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Adolescents and sex: many questions but few answers

Adolescents and sex: many questions but few answers

Adolescent Cambodians view themselves as sexual beings in need of information about

sex. But NGOs and their parents don't help by regarding them as "vulnerable

vectors of disease".

That is according to new research outlined in Torn Between Tradition and Desire:

Young People in Cambodia Today, a report published by the European Community and

UN Population Fund (UNFPA).

"For NGO staff in particular, it's easier to look at a young person as someone

who should protect themselves from disease, that is to take a technical approach,

otherwise you need to discuss difficult topics like desire and sexuality," said

project advisor Regine Ducos.

The report states that young people want answers to complex emotional and behavioral

dilemmas, but the overly technical approach employed by NGOs means many of their

questions go unanswered.

"There is a crucial need for information out there," said Ducos. "Young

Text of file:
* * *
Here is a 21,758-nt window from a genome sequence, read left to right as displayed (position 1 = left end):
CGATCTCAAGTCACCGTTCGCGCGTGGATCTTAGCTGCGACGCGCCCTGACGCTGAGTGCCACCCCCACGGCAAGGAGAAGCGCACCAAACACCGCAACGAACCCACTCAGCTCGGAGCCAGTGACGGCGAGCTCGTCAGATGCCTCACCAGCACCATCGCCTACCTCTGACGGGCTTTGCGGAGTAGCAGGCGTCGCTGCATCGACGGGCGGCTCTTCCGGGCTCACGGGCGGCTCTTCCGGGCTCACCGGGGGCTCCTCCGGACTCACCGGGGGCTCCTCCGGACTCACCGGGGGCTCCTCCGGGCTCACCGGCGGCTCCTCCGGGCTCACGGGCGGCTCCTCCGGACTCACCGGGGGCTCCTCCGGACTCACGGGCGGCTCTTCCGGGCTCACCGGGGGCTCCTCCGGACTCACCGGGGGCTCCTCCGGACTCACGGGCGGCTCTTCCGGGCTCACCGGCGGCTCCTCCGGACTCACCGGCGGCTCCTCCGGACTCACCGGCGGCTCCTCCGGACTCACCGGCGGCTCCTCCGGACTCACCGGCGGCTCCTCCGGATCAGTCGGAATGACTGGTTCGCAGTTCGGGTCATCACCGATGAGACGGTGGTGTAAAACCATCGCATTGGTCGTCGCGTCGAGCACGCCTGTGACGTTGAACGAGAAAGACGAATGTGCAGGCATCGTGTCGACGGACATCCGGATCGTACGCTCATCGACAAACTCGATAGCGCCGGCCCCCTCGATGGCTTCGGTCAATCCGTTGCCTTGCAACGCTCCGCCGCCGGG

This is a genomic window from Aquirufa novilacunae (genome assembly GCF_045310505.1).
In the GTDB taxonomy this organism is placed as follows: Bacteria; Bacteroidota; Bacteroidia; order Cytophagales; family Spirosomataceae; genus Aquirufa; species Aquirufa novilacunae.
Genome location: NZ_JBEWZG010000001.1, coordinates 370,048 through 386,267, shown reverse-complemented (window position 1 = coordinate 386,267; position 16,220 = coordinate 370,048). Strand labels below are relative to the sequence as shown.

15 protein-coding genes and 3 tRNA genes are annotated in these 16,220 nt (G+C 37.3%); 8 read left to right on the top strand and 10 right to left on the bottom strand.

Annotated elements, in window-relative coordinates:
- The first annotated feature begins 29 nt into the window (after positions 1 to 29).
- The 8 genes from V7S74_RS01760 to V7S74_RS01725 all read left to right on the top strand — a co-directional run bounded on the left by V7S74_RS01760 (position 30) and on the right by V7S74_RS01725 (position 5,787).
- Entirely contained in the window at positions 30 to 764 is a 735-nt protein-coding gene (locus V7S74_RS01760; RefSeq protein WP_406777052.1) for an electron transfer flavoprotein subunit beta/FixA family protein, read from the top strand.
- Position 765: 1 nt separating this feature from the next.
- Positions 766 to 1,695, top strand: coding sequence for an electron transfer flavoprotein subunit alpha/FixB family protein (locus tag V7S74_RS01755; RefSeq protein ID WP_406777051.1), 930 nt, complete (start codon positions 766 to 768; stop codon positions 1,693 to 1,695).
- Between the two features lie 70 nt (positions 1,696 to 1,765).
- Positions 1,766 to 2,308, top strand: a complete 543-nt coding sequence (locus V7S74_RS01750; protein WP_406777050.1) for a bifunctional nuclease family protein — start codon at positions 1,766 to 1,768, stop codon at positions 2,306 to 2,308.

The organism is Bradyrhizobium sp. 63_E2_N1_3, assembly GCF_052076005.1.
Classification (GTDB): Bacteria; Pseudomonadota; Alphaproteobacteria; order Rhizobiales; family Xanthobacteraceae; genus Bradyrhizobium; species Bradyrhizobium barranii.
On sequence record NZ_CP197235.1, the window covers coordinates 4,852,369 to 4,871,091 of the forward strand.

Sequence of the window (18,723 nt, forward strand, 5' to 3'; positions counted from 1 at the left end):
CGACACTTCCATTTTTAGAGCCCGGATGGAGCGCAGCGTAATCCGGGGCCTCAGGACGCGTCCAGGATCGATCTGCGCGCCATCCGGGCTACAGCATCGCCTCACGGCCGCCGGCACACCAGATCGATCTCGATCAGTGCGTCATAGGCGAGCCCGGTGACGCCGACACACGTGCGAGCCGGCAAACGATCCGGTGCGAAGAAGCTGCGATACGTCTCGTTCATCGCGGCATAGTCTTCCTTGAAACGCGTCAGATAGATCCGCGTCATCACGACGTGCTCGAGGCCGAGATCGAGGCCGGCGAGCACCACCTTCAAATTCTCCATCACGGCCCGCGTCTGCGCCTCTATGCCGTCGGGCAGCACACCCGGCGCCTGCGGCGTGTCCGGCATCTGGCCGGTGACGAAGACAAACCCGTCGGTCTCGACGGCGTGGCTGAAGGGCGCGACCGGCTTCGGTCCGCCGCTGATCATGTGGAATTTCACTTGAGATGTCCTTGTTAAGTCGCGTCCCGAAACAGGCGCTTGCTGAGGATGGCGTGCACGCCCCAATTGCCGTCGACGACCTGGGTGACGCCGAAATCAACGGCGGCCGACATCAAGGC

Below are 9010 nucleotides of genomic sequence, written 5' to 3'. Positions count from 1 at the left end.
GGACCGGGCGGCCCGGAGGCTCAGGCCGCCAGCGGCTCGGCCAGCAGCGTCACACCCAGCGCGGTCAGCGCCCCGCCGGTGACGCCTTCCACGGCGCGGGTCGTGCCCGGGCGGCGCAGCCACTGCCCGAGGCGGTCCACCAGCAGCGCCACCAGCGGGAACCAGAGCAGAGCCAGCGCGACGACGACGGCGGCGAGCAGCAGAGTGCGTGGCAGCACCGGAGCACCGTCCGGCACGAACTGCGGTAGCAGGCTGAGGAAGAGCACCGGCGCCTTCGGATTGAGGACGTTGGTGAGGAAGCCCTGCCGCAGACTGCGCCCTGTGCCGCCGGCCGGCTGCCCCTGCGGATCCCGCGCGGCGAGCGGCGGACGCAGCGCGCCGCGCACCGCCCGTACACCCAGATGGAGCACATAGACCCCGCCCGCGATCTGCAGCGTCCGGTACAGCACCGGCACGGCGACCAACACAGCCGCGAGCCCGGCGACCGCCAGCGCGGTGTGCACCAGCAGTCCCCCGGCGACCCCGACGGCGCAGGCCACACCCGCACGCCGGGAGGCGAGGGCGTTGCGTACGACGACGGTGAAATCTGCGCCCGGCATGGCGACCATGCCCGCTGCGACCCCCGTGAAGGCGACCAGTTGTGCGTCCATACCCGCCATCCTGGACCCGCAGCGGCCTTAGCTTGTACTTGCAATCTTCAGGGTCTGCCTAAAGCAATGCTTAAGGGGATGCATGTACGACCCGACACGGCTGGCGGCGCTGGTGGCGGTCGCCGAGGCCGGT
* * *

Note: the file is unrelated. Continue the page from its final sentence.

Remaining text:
people, especially girls, tell us over and over again that they can't ask their parents

or even their peers about sex. Most of the information they get is by doing, by having

sex."

But while young people are happy to have sex, many, particularly young unmarried

women, are reluctant to seek sexual health services for fear of damaging their reputation.

"It's an enormous problem, particularly in the government health clinics because

it is still a taboo subject," said Ducos. She added that young women are so

reluctant to discuss sex that no reliable data on adolescent sexual activity exists.

"People believe young women are having sex, but the truth is there's no real

evidence either way. Where the girls are living with the family and in the village,

they just won't talk to researchers about it," she said.

However, many of the young participants told researchers that as well as spending

time with their friends and families, they also enjoy having sex, getting drunk and

taking drugs.

"They are caught in between exploring modern culture and their tradition. They

are exposed to changing expectations and are curious about sex but feel they are

not supposed to do anything," Ducos said.

The research was based on focus group discussions with 150 adolescents, parents,

teachers and monks, as well as interviews with reproductive health agencies.

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